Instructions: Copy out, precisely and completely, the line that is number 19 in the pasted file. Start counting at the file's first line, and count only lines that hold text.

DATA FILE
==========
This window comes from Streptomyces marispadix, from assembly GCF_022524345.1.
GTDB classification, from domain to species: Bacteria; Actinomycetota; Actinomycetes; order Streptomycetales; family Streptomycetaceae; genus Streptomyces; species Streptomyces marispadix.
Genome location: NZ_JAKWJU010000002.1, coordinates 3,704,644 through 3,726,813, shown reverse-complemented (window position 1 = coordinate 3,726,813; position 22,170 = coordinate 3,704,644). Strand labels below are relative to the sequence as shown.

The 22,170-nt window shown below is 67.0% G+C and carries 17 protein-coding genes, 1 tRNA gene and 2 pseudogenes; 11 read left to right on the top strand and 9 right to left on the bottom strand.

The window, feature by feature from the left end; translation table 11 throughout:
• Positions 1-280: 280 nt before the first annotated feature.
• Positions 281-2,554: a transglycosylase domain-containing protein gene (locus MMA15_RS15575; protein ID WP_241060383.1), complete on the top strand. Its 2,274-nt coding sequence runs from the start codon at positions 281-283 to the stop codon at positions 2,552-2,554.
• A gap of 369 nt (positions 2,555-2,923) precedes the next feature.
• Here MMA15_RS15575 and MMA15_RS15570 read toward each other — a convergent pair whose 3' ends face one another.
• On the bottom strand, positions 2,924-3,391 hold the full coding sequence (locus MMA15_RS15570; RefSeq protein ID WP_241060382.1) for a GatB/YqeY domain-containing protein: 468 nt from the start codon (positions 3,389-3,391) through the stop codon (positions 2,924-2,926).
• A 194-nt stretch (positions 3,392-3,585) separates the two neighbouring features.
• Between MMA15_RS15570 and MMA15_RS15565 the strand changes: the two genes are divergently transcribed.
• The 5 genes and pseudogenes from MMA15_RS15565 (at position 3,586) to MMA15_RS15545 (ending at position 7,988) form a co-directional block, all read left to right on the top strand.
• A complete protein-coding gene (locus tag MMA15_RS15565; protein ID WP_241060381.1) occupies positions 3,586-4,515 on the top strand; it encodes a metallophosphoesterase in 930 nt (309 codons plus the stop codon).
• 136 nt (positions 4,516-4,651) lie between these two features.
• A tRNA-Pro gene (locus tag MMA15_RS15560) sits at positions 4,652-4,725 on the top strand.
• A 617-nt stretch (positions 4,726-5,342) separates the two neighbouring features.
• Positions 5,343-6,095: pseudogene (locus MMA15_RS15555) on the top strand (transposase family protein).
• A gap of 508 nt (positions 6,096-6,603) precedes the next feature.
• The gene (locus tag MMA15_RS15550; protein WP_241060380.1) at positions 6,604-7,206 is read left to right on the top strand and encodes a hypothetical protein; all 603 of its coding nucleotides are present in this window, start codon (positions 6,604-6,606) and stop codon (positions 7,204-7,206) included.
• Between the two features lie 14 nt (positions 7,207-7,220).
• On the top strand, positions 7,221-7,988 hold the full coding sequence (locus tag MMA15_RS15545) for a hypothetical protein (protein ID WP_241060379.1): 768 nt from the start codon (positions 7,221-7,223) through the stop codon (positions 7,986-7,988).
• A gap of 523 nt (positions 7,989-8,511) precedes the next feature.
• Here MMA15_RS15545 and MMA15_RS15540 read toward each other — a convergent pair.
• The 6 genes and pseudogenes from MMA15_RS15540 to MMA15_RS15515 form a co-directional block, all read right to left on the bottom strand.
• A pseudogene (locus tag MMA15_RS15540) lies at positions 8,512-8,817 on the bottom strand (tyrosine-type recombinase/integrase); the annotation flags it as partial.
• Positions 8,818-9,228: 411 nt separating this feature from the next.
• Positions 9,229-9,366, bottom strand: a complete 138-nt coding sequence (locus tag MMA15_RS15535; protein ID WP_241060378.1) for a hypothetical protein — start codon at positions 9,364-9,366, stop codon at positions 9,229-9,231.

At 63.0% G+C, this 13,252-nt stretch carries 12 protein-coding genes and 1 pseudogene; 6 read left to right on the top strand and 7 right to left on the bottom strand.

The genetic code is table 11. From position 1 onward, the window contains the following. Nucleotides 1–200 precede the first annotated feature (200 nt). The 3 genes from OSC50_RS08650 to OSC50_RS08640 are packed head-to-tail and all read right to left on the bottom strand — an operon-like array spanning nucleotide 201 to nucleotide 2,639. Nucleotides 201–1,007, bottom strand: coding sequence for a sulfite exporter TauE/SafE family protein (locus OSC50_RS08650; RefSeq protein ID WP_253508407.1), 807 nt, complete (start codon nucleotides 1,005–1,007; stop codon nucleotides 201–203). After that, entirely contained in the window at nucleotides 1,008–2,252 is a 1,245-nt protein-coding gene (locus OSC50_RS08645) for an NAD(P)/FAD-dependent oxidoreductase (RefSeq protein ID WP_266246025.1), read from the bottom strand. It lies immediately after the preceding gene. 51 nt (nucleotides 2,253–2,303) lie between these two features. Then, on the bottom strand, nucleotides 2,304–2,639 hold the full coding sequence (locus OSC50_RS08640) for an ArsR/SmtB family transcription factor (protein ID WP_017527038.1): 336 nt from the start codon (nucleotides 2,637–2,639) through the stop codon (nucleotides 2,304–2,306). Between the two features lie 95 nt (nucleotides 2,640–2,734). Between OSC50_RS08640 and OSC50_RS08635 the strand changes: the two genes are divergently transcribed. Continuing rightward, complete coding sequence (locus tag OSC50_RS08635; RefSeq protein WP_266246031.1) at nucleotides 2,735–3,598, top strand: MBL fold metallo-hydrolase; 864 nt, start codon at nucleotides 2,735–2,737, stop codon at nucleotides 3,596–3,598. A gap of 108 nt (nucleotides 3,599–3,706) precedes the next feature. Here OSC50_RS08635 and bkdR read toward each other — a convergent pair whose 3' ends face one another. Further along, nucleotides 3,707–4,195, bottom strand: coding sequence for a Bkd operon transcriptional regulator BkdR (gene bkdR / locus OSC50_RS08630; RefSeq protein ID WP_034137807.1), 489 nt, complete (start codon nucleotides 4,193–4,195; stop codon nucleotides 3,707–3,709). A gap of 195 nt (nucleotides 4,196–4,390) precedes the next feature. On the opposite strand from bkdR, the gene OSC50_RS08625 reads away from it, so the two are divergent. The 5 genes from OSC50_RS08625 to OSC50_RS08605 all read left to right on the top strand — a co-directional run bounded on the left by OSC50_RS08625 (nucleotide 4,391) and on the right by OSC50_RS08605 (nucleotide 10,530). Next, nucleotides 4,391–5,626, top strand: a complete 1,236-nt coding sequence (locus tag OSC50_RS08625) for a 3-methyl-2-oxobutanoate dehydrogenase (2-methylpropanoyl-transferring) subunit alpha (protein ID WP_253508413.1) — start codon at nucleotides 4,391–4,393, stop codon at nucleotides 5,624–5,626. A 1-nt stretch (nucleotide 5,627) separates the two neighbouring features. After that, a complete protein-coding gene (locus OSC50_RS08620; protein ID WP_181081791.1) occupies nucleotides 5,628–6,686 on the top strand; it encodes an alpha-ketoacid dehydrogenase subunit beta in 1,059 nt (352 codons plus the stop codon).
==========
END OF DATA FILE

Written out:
• A gap of 508 nt (positions 6,096-6,603) precedes the next feature.